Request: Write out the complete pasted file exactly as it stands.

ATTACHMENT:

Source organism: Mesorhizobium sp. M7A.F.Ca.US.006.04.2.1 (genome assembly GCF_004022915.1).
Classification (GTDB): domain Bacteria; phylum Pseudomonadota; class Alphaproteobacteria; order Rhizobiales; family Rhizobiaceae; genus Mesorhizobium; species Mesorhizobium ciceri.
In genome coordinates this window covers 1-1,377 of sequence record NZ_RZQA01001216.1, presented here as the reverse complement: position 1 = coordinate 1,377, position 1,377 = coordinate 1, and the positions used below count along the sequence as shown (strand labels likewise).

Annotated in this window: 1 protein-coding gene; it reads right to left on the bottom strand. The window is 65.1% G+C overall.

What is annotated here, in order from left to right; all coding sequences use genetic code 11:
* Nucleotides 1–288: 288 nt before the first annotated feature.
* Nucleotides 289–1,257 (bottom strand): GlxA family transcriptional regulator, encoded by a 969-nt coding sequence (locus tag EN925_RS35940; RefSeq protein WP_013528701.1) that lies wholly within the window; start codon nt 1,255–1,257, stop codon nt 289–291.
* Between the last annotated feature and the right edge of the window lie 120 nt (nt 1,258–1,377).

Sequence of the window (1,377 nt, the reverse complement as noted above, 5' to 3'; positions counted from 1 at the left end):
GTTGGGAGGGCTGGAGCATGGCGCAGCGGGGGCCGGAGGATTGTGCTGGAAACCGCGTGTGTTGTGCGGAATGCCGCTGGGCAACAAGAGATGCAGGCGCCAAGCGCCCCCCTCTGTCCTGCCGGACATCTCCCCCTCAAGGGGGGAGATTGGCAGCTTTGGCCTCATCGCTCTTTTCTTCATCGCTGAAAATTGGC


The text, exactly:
Source organism: Mesorhizobium sp. M7A.F.Ca.US.006.04.2.1 (genome assembly GCF_004022915.1).
Classification (GTDB): domain Bacteria; phylum Pseudomonadota; class Alphaproteobacteria; order Rhizobiales; family Rhizobiaceae; genus Mesorhizobium; species Mesorhizobium ciceri.
In genome coordinates this window covers 1-1,377 of sequence record NZ_RZQA01001216.1, presented here as the reverse complement: position 1 = coordinate 1,377, position 1,377 = coordinate 1, and the positions used below count along the sequence as shown (strand labels likewise).

Annotated in this window: 1 protein-coding gene; it reads right to left on the bottom strand. The window is 65.1% G+C overall.

What is annotated here, in order from left to right; all coding sequences use genetic code 11:
* Nucleotides 1–288: 288 nt before the first annotated feature.
* Nucleotides 289–1,257 (bottom strand): GlxA family transcriptional regulator, encoded by a 969-nt coding sequence (locus tag EN925_RS35940; RefSeq protein WP_013528701.1) that lies wholly within the window; start codon nt 1,255–1,257, stop codon nt 289–291.
* Between the last annotated feature and the right edge of the window lie 120 nt (nt 1,258–1,377).

Sequence of the window (1,377 nt, the reverse complement as noted above, 5' to 3'; positions counted from 1 at the left end):
GTTGGGAGGGCTGGAGCATGGCGCAGCGGGGGCCGGAGGATTGTGCTGGAAACCGCGTGTGTTGTGCGGAATGCCGCTGGGCAACAAGAGATGCAGGCGCCAAGCGCCCCCCTCTGTCCTGCCGGACATCTCCCCCTCAAGGGGGGAGATTGGCAGCTTTGGCCTCATCGCTCTTTTCTTCATCGCTGAAAATTGGC